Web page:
I’ve seen the Kremlin and St. Basil’s Catherdral (Tetris anyone) but only from the outside. Saturday and Sunday will be the big sightseeing days.

A couple more thoughts:
1. it is great to be speaking German with the Germans and Russians again, though I also feel compelled to speak German to random Russians because it is the only foreign language I speak.

2. Many buildings have air conditioners that can be seen from the windows. This is in striking contrast to Germany and very similar to the US. This and other observations have me thinking that the US and Russia were developing quite similarly during the Cold War even though we were sworn enemies and each liked to think of itself as superior.

More later, watch this space☺

Thursday, May 03, 2007

Mother Russia

My trip to Moscow is now just a few days away. It finally dawned on my earlier this week that I should really purchase a travel book so I could make a sightseeing list and learn a bit of tourist Russian.

I'm super excited but am also now a bit concerned. Among the most worrisome facts in my guide book:

- You can't take Rubles out of Russia or exchange them anywhere but inside Russia. When you do buy them, you need crisp bills, without tears and that were minted after 1990.

- You should not walk over manhole covers because they are prone to collapse

- You should consider bringing your own toilet paper because the ladies who run the bathrooms distribute toilet paper and sometimes it isn't enough

- Police officers often supplement their income by charging "fines" to people who jay walk or commit other minor offenses-- $5-$10 is the going bribe rate

Now I know that you have to take advice in travel books with a grain of salt, but even if one of these things are true, I could be in for quite a bit cultural adjustment.

Wednesday, May 02, 2007

Floating Lady and other characters

The promenade was abuzz with activity on Saturday. A glance to the right revealed an unpleasant event—there was a jumper on the Brooklyn Bridge. I wouldn’t have noticed but I overheard someone saying that the pedestrian walkway on the bridge was closed because of it. I could see the police cars at the midpoint of the bridge but didn’t see the guy. (Update: police got him down.)

A bit further down, there was a guy doing tai chi. Couldn’t tell whether he was really into it or not really all there. There was also a guy who had brought a cage full of little birds out to the promenade for a sunbath. A little boy on his way to the playground was most intrigued!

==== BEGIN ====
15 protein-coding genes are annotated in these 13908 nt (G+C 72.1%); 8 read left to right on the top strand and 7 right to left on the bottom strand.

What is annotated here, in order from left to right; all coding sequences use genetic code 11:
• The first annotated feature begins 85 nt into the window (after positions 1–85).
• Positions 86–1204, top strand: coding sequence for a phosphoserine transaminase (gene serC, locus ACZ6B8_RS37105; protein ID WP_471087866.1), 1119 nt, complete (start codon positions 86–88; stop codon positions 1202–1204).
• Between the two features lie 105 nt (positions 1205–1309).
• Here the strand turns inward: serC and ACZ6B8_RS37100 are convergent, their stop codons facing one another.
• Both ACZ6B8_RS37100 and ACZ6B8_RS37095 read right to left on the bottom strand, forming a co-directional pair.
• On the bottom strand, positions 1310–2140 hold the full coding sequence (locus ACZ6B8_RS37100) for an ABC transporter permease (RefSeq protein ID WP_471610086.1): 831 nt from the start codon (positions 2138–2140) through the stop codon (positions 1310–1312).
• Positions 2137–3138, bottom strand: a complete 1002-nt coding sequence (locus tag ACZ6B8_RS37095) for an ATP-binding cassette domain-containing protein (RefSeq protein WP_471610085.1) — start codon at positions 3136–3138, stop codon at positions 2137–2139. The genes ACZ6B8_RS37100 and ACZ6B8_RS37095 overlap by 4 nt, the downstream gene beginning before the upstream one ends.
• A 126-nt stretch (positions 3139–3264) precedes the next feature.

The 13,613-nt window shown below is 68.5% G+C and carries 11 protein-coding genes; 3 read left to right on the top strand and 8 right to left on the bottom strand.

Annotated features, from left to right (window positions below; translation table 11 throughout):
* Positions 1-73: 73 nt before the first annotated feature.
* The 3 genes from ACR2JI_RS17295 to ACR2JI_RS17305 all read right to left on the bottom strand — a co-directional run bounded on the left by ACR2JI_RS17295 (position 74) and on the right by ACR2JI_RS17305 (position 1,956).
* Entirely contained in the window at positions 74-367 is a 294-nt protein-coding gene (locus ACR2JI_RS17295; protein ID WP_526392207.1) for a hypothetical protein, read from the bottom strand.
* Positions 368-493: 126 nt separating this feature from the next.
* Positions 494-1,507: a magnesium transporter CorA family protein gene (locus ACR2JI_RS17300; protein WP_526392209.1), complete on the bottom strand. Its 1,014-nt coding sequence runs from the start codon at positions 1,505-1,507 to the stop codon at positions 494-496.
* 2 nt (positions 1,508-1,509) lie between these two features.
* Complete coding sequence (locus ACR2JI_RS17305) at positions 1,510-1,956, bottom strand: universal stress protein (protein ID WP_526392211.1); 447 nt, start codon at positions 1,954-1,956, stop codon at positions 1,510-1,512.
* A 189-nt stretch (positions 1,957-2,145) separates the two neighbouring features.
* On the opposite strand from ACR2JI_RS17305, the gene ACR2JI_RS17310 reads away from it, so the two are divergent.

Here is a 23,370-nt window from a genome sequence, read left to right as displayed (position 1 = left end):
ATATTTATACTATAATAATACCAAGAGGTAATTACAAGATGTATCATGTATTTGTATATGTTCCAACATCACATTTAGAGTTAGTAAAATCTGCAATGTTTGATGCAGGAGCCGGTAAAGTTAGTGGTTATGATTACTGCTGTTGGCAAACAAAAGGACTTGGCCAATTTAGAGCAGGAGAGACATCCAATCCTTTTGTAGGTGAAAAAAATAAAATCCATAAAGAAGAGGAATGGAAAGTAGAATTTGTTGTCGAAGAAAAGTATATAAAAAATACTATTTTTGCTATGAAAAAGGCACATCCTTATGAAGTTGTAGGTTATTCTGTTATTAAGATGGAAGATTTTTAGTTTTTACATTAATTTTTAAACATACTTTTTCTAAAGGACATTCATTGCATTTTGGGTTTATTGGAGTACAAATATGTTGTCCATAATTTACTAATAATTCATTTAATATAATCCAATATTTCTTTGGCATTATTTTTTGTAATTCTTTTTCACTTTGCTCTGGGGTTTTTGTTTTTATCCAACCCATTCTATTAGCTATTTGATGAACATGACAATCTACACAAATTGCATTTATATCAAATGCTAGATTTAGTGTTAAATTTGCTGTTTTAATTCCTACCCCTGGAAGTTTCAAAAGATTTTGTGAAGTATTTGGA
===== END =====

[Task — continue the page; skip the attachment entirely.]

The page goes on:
Another interesting find was the “Floating Lady” pool at the pier below the north end of the Promenade. I read a NYT article about this last fall and was amazed to finally see it in Brooklyn (and if it was there all winter and I am just now noticing it, then I win the dunce award…but I think it is a new arrival.) Similar to the Badeschiff in Berlin, the floating lady pool is a pool built into the hull of a cargo ship. The Badeschiff was probably cooler because it was hip, had a tiki bar attached to it and was very close to the water level. The “Floating Lady” will be a public swimming pool and will be moved from BHeights and dock elsewhere once the renovations are completed.

The NYT article points out that the Floating Lady is not the city’s first floating pool. William Tweed (of Tammany Hall fame) opened 5 floating baths in the 1800’s. By the end of the 1800’s, more than 20 pools were stationed on the shores of the city. Women got to use the pools 3 days/week and men got them to use for 3 days (and could swim sans suits:-o) The pools ran into problems when health inspectors proved that raw sewage was being dumped into the water nearby, water that was also getting into the pools. There haven’t been any floating pools in the city since WWI.

This new pool will certainly serve a good purpose in the summer, but NYC is in need of a German-style Badeschiff…it could be the next hot thing…a pool and beach with city views, cocktails and good music. Plus the Berliners dome their pool and use it as a sauna in the winter. A NYC version could be used all year long too!